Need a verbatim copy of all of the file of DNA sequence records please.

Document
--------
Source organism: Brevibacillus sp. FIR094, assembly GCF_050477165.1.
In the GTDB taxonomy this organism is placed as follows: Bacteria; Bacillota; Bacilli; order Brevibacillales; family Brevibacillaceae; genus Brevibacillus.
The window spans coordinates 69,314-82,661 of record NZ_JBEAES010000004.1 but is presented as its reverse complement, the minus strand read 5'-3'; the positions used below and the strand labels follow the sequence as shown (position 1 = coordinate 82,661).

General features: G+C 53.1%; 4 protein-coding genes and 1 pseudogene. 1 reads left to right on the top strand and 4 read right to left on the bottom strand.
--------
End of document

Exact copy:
Source organism: Brevibacillus sp. FIR094, assembly GCF_050477165.1.
In the GTDB taxonomy this organism is placed as follows: Bacteria; Bacillota; Bacilli; order Brevibacillales; family Brevibacillaceae; genus Brevibacillus.
The window spans coordinates 69,314-82,661 of record NZ_JBEAES010000004.1 but is presented as its reverse complement, the minus strand read 5'-3'; the positions used below and the strand labels follow the sequence as shown (position 1 = coordinate 82,661).

General features: G+C 53.1%; 4 protein-coding genes and 1 pseudogene. 1 reads left to right on the top strand and 4 read right to left on the bottom strand.